For most people, when they think of shade, they get a picture of ivy, vinca major, or pachysanra as their only options. This couldn’t be farther from the truth. Shade can be as alluring as sun, if you use the right combination of plants.
Earlier I wrote about knowing your shade. Is it dense, spotted, or partial? All of this will have a bearing on which plants will do well in your particular shady spot.
There are two kinds of interest in a shade garden, flowers and foliage. Many people are familiar with hostas and ferns, but there are others as well. Coral bells (Heuchera) have really come to the forefront in the past decade. Once a paltry little plant with uninteresting green foliage and tiny white or pink flowers, it now comes in a plethora of foliage colors, from green, to lime green, to dark purple, to green with red veins, etc. These can be grown in such dense darkness that one person I know put one in a closet and came back later only to find it blooming! One of my all time favorites is lady’s mantle (Alchemilla mollis). It is pretty as it is, but when it rains the water beads up on it and looks like diamonds scattered amongst the leaves, very pretty indeed.
There are dozens of flowers that do well in shade. For perennials some of my favorites are bleeding heart (dicentra spectabilis), the fringed bleeding heart blooms repeatedly, but doesn’t put on nearly the show of the “common” one; jacob’s ladder (Polemonium caeruleum), it comes in green and variegated foliage; primroses (Primula); astilbe (Astilbe); foxglove (Digitalis purpurea); lenten rose (Helleborus), comes in many beautiful colors, not just white; hardy ageratum (Eupatorium coelestinum) watch out, this one will freely seed itself in; ligularia. For annuals of course there is always impatiens (Impatiens wallerana), but my favorite is the wishbone flower, also called clown flower (Toernia fournieri), and coleus is a favorite for its bright foliage.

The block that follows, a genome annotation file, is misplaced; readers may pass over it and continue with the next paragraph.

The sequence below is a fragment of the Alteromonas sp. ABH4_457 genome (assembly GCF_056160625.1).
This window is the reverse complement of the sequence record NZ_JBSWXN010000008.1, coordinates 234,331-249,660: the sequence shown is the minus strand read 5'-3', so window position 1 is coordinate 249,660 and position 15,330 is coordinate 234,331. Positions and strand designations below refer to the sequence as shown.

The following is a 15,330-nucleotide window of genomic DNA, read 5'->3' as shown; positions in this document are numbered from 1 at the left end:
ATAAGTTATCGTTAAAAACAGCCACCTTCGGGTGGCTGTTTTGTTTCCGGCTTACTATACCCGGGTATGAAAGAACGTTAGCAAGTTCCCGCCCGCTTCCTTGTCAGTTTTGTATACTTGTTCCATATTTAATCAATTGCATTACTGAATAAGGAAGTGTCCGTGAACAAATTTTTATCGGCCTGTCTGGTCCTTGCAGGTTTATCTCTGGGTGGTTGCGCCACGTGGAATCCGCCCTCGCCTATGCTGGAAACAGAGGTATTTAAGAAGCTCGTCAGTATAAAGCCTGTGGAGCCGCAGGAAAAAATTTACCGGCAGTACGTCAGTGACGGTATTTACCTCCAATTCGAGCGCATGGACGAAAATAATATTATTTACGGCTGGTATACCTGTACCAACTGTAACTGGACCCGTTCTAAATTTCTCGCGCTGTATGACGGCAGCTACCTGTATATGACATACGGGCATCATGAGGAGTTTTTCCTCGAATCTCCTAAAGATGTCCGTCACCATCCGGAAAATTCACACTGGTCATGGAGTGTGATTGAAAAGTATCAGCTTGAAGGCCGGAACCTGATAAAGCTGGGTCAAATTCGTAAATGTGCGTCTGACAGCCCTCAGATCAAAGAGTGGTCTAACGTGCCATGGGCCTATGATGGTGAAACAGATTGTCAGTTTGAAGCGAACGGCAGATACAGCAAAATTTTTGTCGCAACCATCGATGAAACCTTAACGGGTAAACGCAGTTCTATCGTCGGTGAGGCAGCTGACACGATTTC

Most spring bulbs can be planted where there’ll be shade in the summer, but summer and fall bulbs that do well include African lilies (Agapanthus hybrids); caladiums (Caladium x hortulanum); and Turk’s cap lily (Lilium martagon).
There are also a few understory trees; dogwood and witch hazel which can tolerate shade. There are more shrubs and our well-known azaleas, rhododendrons and hydrangeas all do well in shade. There’s also a pretty little deciduous shrub kerria (Kerria japonica), that has dainty yellow flowers on it in the summer, to check out.
There are even more plants available for your shady garden. These are the ones I’m familiar with and have found are pretty good troopers, as long as you place them in the correct shade and water level. So, now go take that boring spot under the trees or back in the woods and make it a dramatic wonderland!